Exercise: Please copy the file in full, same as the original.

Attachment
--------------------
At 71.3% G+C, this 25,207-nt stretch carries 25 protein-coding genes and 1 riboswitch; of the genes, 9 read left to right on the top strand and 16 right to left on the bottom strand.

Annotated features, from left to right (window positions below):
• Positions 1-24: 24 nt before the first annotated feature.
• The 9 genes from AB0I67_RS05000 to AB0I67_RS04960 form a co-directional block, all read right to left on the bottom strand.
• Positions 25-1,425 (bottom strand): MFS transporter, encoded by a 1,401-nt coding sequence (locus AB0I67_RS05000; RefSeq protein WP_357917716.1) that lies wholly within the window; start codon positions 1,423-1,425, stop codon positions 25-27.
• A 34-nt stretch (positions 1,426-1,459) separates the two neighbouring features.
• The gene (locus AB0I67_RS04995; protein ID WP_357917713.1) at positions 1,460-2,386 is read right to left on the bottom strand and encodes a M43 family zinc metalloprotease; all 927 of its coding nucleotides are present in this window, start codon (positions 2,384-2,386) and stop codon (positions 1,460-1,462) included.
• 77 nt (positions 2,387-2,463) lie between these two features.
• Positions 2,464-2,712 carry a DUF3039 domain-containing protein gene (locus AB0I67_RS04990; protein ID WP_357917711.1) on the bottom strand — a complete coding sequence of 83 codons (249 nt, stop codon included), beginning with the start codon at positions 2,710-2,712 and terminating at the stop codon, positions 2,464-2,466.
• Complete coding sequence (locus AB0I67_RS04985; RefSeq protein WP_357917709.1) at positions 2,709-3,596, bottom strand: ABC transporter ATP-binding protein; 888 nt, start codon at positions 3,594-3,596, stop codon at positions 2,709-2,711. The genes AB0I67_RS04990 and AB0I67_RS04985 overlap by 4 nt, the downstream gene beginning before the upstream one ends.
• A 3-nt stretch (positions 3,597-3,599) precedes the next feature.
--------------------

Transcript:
At 71.3% G+C, this 25,207-nt stretch carries 25 protein-coding genes and 1 riboswitch; of the genes, 9 read left to right on the top strand and 16 right to left on the bottom strand.

Annotated features, from left to right (window positions below):
• Positions 1-24: 24 nt before the first annotated feature.
• The 9 genes from AB0I67_RS05000 to AB0I67_RS04960 form a co-directional block, all read right to left on the bottom strand.
• Positions 25-1,425 (bottom strand): MFS transporter, encoded by a 1,401-nt coding sequence (locus AB0I67_RS05000; RefSeq protein WP_357917716.1) that lies wholly within the window; start codon positions 1,423-1,425, stop codon positions 25-27.
• A 34-nt stretch (positions 1,426-1,459) separates the two neighbouring features.
• The gene (locus AB0I67_RS04995; protein ID WP_357917713.1) at positions 1,460-2,386 is read right to left on the bottom strand and encodes a M43 family zinc metalloprotease; all 927 of its coding nucleotides are present in this window, start codon (positions 2,384-2,386) and stop codon (positions 1,460-1,462) included.
• 77 nt (positions 2,387-2,463) lie between these two features.
• Positions 2,464-2,712 carry a DUF3039 domain-containing protein gene (locus AB0I67_RS04990; protein ID WP_357917711.1) on the bottom strand — a complete coding sequence of 83 codons (249 nt, stop codon included), beginning with the start codon at positions 2,710-2,712 and terminating at the stop codon, positions 2,464-2,466.
• Complete coding sequence (locus AB0I67_RS04985; RefSeq protein WP_357917709.1) at positions 2,709-3,596, bottom strand: ABC transporter ATP-binding protein; 888 nt, start codon at positions 3,594-3,596, stop codon at positions 2,709-2,711. The genes AB0I67_RS04990 and AB0I67_RS04985 overlap by 4 nt, the downstream gene beginning before the upstream one ends.
• A 3-nt stretch (positions 3,597-3,599) precedes the next feature.